Indiana Jones: The Original Adventures

By Published August 12, 2008 at 8:00 pm
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The bullwhip and fedora are back, and this time, in Lego form!

As a child of the mid 80's, nothing used to make me happier than to sit in the living room with a pile of Lego's, one of the Indiana Jones movies on in the background and just my imagination and Indy's wisecracks to keep me company.

So imagine my excitement when Lucasarts and TT Games announced their second foray into the Lego Lucasarts universe. Well, when I say, 'imagine MY excitement' what I really mean is imagine a 10 year old boys excitement and then transplant that into my 21 year old body, because that was pretty much it.

Lego Indiana Jones: The Original Adventures (from here on out I'll refer to it as Lego Indy for ease, and less strain on my fingertips) for the DS plays pretty much the same as the Lego Star Wars games, but that doesn't mean that it's exactly the same just with an Indiana Jones facade over the top, oh no, this game is, in some way, better than Lego Star Wars, and that's saying something. Let's start with the graphics. Considering this was the DS version of the game I wasn't expecting massive amounts of polygons per model, but what I got was so much more than was expected. The Lego pieces themselves seem smooth and well modeled, utilizing the abilities of the DS with such perfection that there is no noticeable slowdown of the game engine at all, even when there are multiple objects and actions going on at the same time. In Lego Star Wars there were times when I noticed severe framerate issues, but the people at TT Games seem to have got this licked now and the game runs as smooth as silk all the way though.

The format for Lego Indy is the same, tried and true, format that Lego Star Wars used, in that you play through each chapter of each story at least twice, once on Story Mode to see the story (duh) and the cut scenes and once on Free Play Mode to get all the rest of the hidden bonuses and achievements. This may sound tedious at first but I assure you there are plenty of reasons to go back and do levels over and over again, much more than just 2 times. The story keeps fairly true to the source material, some stuff from the films is left out, but to be honest I never expected them to be in. Things like the Nazi references, which are pivotal in the last film, are omitted from the game, but I don't think they're missed. The Lego games are intended for all ages and I understand when game developers want to leave things like that out. You get the idea quite quickly that the guys you are fighting against are bad guys; it makes no real difference to the gameplay, or the story really, whether or not they're Nazis.


One thing that I was happy to see in the DS version of Lego Indy is the multi-card multiplayer mode, I'm happy to see this for 2 reasons. Firstly, there's nothing better on this Earth than playing co-op games with a friend, couple that with the fact that this co-op game is Lego Indy and you have the recipe for unending, peaceful bliss. The second reason I was happy to see co-op mode is because every single one of the levels has you play with at least 2 characters, you play one and the other is AI, just following you. Sometimes the AI would get stuck somewhere in the level and not be able to move forward meaning you would have to go back and coerce them manually by either taking a longer way round, or pressing Y, switching to that character and moving them yourself. Worse yet, at some points in the game there are two person switches, which can only be opened by two people co-operating. If the AI fails here you might as well just quit while you're ahead and come back later, because there isn't any way you're advancing through the level now.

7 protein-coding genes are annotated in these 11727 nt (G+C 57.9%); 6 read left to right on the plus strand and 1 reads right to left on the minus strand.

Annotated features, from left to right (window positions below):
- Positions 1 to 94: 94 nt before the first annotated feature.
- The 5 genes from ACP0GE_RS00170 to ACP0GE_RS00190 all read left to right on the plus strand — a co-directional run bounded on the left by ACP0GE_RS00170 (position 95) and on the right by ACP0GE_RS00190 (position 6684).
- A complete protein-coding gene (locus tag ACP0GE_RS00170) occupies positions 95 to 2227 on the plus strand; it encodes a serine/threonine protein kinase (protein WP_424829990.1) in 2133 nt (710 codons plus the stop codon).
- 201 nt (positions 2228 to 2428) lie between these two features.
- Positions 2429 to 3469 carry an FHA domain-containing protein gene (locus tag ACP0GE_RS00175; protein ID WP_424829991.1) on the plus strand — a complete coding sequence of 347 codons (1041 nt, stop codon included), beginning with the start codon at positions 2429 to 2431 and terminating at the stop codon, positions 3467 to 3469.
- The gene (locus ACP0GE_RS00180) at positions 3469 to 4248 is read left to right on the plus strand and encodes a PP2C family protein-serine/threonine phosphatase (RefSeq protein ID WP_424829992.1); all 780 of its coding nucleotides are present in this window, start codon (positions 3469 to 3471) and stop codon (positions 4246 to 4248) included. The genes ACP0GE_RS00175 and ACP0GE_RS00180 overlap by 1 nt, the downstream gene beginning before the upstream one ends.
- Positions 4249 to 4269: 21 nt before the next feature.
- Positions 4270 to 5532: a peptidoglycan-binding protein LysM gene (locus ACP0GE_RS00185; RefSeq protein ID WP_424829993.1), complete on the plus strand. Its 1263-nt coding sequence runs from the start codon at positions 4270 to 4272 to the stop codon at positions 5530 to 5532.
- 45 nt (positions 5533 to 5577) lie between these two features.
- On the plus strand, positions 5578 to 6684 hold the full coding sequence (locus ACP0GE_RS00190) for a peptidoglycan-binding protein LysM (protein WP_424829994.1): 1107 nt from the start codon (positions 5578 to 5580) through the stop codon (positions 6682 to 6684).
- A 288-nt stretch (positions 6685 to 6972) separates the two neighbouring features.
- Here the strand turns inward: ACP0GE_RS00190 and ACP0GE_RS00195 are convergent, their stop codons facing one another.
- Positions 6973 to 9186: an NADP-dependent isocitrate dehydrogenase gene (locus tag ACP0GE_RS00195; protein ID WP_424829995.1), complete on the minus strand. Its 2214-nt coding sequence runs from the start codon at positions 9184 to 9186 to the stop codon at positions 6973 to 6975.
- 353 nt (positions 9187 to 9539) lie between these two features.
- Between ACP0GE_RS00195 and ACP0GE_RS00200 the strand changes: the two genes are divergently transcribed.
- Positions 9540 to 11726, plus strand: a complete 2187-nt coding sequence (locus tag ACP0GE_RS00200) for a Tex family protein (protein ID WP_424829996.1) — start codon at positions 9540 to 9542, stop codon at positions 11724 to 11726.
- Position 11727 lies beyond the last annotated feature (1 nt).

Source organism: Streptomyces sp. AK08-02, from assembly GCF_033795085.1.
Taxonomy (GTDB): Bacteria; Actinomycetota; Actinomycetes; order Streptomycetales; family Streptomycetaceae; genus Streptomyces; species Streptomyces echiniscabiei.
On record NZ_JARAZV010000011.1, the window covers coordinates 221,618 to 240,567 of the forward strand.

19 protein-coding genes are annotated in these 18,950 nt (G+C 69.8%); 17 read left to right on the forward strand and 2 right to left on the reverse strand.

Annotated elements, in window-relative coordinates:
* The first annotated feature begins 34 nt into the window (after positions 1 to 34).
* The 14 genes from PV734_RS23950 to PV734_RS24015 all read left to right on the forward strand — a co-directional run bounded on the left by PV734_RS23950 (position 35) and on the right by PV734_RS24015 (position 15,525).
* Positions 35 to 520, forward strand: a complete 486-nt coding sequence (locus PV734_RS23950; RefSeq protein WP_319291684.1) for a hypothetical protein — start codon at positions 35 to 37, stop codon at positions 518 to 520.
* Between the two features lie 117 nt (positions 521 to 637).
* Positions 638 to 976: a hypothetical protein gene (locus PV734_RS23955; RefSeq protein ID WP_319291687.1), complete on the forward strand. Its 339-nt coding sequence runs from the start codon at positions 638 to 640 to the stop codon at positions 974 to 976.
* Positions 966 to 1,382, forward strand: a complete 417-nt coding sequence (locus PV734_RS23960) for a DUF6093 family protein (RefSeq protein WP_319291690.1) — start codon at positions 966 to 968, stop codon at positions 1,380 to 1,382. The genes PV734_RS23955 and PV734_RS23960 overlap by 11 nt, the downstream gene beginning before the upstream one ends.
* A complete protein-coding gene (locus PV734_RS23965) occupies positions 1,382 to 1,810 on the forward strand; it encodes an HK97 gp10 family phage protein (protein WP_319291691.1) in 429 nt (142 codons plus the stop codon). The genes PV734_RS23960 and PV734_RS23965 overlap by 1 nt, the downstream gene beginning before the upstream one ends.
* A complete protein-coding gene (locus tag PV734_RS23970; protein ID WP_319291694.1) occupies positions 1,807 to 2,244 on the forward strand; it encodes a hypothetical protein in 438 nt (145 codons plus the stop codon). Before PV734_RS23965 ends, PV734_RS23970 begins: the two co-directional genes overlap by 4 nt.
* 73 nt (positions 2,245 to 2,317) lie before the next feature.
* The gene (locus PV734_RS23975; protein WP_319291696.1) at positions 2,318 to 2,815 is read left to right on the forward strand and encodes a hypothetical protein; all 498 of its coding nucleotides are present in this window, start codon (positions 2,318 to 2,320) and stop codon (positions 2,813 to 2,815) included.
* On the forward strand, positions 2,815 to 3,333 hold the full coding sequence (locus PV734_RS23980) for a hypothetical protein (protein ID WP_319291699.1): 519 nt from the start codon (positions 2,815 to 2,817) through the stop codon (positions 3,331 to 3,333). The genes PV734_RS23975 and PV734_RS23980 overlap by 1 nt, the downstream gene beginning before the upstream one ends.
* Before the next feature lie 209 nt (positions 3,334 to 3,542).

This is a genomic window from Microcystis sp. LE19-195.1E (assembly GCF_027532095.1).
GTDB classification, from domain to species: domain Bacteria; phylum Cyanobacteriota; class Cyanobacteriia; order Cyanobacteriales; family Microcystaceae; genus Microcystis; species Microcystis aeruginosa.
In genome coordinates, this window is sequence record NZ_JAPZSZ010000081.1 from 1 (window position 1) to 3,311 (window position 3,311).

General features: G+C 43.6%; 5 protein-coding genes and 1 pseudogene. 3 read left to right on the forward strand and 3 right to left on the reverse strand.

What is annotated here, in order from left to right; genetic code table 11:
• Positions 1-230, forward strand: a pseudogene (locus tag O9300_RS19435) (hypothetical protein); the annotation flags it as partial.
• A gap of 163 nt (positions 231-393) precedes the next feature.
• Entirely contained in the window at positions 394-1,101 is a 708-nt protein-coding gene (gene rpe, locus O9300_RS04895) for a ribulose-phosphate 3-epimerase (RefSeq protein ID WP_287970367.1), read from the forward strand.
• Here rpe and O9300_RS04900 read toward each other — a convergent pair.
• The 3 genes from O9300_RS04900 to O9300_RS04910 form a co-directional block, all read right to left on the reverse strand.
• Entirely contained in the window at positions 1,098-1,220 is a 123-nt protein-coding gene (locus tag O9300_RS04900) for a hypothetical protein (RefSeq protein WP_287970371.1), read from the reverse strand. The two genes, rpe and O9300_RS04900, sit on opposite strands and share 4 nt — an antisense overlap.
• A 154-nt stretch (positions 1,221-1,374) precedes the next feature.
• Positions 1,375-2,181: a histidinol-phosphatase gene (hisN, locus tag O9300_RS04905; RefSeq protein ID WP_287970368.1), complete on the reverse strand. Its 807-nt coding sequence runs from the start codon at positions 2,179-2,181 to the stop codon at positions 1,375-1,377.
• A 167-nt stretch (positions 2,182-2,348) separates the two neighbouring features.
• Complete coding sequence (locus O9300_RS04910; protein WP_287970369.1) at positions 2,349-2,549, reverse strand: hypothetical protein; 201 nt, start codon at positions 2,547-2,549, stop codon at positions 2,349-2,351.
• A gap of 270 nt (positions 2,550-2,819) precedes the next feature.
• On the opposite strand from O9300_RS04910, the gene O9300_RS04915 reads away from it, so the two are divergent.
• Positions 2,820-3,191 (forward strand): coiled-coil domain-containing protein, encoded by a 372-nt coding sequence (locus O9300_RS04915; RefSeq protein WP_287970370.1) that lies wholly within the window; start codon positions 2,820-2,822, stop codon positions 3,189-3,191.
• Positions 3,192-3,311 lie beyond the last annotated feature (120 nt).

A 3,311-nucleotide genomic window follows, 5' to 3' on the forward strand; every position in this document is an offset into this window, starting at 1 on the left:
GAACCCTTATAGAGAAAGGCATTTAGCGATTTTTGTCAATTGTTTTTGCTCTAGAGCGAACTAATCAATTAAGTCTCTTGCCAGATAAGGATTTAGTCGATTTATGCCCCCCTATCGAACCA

stuck.



Short Term: Lego Indy has the same fun quirkiness that Lego Star Wars had, except more of it and more often making it extremely easy to just pick up for 30 minutes while you wait for the train. A bad point is that some levels take the whole 30 minutes to complete and you can't save midway, so if you can't get to the end before that train comes, expect to start the entire level again. Too bad. - 80

Long Term: The amount of unlockables and extras to unlock make the game amazing in the long term, personally I've played the game for almost 18 hours now and I'm only 91.1% complete, that's great value for money considering some top price console games only last about 6-8 hours. - 95

Multiplayer: The co-op mode is well implemented and makes the game infinitely enjoyable; I could play a level on co-op long after I've gotten bored of playing the game solo. I would like to see online co-op maybe at some point, but other than that the multiplayer in Lego Indy is more than adequate. - 90

Overall: Lego Indy has managed to take what was good about Lego Star Wars and add on to that prize winning formula, as well as ironing out some of the old creases along the way. Well worth the money and totally different from the console versions, making it worth it even if you have those. -

Last modified on June 05, 2009 at 8:00 pm

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